Some topics are rather compelling, but don’t require profound explanations. That’s why Insights bundles up this mixed bag once a month. This time, we focus on spelling challenges. How do you spell military titles like lieutenant and colonel? Is there a difference between minuscule and miniscule? Where should I put the “h” in rhythm?
How do I Spell Lieutenant Correctly?
Certain titles and ranks stick out because of their difficult and unexpected spelling. Lieutenant, for instance, comes from French. In British English, you even include an “f”-sound in the first syllable (“lef-”) whereas the American version sounds like “loo-TEN-ənt.”
What is the Correct Spelling of “Rhythm”?
If you struggle with the word “rhythm,” try this mnemonic device: “Rhythm helps your two hips move.” Take every first letter of the sentence, and you’ll get it right. Oh, the “two hips” may also stand for the two “h’s” of the word. Happy dancing!
Do You Spell it “Miniscule” or “Minuscule”?
Language is weird. It would make sense if the opposite of the noun “majuscule,” for instance, started with the prefix “mini-,” as it literally means “small.” However, “miniscule” as well as “minuscule” can both be adjectives, and only the latter is the proper antonym of “majuscule.”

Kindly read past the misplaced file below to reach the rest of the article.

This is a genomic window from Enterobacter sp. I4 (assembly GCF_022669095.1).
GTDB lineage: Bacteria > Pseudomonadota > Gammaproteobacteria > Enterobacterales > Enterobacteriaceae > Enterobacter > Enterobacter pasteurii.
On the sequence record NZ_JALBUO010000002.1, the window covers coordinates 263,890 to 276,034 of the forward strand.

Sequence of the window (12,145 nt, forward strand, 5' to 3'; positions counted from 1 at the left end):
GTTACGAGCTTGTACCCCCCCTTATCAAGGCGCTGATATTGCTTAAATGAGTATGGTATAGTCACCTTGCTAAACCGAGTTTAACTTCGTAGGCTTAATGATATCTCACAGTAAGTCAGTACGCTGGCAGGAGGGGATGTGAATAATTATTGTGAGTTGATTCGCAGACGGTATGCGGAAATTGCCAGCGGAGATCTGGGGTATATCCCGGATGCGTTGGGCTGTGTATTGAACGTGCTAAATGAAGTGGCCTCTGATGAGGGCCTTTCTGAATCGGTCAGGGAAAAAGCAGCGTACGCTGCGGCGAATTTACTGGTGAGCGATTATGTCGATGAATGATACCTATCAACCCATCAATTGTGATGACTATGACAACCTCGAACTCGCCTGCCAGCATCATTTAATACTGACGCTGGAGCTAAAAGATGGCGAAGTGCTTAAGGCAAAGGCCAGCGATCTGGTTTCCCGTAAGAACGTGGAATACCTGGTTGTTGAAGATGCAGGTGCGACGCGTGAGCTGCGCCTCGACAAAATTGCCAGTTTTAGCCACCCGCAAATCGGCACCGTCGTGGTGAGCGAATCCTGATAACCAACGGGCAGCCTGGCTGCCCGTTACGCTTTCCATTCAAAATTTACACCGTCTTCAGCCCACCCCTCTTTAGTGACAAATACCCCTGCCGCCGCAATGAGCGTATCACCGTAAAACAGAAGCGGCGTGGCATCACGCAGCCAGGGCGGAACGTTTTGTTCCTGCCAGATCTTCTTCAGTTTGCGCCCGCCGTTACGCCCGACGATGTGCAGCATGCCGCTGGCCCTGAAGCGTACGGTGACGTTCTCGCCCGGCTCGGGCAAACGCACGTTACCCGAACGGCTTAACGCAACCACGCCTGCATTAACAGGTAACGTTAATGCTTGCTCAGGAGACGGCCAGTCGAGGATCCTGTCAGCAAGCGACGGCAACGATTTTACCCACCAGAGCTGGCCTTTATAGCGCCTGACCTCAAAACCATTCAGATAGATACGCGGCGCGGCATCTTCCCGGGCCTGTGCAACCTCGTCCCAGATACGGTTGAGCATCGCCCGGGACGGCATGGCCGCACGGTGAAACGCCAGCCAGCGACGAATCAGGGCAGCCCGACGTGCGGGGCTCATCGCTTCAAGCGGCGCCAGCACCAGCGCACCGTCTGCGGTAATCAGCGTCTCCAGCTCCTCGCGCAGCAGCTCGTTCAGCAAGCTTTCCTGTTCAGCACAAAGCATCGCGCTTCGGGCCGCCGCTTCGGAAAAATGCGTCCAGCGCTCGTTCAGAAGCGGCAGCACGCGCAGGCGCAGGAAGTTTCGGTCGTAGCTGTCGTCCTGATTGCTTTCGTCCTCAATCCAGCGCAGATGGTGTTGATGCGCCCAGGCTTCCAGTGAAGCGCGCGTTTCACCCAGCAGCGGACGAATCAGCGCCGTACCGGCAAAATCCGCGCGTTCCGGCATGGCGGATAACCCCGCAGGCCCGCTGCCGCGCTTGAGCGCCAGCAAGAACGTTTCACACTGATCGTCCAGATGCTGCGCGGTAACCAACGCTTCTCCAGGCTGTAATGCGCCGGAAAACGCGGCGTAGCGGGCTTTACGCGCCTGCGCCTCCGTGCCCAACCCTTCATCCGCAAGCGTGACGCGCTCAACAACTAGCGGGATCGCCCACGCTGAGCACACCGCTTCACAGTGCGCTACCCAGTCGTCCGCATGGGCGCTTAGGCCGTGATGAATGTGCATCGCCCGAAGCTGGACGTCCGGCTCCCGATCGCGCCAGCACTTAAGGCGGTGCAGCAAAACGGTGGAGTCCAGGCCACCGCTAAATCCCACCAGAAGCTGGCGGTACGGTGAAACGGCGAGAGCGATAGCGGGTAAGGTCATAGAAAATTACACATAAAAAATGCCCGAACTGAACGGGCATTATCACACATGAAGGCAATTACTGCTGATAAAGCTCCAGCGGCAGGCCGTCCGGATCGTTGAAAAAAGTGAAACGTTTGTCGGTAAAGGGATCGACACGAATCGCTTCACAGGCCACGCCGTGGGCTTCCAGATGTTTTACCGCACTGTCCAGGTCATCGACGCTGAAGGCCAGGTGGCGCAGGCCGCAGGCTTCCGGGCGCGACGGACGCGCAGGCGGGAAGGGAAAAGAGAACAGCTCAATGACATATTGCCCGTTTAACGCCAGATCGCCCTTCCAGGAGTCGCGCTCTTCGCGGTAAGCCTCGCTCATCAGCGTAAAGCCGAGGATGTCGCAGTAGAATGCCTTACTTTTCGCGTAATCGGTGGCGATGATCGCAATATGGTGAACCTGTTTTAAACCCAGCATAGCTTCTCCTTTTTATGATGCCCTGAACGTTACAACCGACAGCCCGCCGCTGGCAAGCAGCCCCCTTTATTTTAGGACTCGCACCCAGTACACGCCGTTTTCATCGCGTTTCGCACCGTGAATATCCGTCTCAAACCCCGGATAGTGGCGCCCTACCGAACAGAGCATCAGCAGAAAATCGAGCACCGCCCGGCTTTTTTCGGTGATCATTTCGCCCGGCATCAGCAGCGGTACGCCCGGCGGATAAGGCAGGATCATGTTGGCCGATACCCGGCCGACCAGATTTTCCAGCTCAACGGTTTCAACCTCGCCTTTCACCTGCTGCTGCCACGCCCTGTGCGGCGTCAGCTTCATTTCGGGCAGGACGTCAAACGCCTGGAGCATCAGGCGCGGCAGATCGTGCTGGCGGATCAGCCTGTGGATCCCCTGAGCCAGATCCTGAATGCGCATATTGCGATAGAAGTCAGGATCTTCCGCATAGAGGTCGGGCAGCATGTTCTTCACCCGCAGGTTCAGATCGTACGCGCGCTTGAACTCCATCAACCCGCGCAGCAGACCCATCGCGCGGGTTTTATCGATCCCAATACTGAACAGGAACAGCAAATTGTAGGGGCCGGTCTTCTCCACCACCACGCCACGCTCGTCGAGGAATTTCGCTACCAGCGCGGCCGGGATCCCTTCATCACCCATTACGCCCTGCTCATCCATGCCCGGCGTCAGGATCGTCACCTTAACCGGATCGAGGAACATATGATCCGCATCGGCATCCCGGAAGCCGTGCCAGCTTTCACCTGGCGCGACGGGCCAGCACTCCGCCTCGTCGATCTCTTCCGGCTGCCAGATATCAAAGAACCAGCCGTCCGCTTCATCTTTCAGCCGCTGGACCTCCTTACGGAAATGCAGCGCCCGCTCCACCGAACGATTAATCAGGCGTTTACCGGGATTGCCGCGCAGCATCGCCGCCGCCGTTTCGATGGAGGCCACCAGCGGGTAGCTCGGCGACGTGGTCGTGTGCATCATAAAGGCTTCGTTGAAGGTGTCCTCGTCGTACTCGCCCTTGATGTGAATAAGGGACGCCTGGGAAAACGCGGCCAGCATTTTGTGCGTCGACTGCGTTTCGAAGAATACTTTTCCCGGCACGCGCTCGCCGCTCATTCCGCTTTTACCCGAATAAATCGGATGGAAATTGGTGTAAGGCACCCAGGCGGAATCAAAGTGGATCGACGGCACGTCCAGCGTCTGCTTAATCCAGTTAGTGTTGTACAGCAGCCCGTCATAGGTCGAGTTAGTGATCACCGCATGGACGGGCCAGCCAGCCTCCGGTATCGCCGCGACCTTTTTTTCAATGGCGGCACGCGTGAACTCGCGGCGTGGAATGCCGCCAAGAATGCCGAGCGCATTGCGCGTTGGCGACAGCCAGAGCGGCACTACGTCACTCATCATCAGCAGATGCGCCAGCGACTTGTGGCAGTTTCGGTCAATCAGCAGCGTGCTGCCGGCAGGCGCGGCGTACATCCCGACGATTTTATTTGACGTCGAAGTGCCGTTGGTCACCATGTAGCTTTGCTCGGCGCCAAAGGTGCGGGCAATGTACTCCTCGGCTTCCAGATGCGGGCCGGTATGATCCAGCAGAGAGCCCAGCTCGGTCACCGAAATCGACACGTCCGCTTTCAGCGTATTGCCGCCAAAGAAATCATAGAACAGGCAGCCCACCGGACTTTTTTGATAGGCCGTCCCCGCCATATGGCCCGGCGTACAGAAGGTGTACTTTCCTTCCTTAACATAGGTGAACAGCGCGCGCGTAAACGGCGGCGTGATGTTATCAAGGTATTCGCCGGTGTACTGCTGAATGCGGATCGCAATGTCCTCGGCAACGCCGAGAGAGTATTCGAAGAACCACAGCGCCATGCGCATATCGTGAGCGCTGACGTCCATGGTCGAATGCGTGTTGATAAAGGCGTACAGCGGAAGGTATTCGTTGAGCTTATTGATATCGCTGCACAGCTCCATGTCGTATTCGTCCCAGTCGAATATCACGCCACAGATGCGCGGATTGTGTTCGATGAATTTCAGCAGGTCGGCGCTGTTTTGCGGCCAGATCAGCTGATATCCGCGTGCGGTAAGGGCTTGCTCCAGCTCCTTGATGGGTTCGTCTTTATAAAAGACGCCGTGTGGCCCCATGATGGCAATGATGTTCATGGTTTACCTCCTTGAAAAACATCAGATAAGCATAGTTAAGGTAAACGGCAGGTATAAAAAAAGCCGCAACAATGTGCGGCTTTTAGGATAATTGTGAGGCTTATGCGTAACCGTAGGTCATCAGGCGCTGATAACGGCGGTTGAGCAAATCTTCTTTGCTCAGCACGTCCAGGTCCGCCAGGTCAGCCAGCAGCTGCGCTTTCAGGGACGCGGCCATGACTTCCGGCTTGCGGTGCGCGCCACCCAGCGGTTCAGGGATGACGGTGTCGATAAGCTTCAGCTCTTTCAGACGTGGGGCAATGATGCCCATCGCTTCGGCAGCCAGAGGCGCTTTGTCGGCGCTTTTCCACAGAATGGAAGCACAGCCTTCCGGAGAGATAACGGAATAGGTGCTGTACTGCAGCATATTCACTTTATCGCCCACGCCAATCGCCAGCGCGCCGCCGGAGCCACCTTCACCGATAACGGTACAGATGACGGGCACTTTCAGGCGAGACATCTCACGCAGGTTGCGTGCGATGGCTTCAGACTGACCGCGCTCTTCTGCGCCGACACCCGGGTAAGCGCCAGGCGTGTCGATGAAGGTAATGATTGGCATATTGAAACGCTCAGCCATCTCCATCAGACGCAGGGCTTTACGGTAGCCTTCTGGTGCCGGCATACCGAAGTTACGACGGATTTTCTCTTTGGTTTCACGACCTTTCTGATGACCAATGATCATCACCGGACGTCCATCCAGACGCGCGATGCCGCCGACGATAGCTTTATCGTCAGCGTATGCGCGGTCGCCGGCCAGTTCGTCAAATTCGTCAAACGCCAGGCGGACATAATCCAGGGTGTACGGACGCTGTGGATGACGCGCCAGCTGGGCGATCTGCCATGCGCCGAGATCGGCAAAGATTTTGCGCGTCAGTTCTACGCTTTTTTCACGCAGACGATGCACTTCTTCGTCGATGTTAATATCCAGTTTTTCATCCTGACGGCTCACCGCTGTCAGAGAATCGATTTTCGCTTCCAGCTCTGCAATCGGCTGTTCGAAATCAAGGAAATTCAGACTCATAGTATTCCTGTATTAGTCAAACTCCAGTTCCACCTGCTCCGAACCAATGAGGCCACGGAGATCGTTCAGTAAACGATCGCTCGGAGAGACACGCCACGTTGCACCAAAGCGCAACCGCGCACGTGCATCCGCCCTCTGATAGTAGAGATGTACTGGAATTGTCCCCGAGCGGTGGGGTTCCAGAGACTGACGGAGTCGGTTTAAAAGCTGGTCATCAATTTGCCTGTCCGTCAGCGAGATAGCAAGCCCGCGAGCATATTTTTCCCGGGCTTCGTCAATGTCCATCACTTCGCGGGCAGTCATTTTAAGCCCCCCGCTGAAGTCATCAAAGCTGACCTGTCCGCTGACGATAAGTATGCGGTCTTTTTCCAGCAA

How do We Spell “Colonel” the Right Way?
Certain words stick out because of their unexpected spelling. “Colonel,” for instance, is spelled as if it would have three syllables, but actually has the same pronunciation as “kernel.” Do you know of other examples of these so-called homophones?
LanguageTool is a helpful assistant for successful writing. It can spot misplacements of majuscules and minuscules, as well as spelling mistakes in words like rhythm. It also supports you cracking the nut if you want to eat the kernel.
Signed, Lieutenant Colonel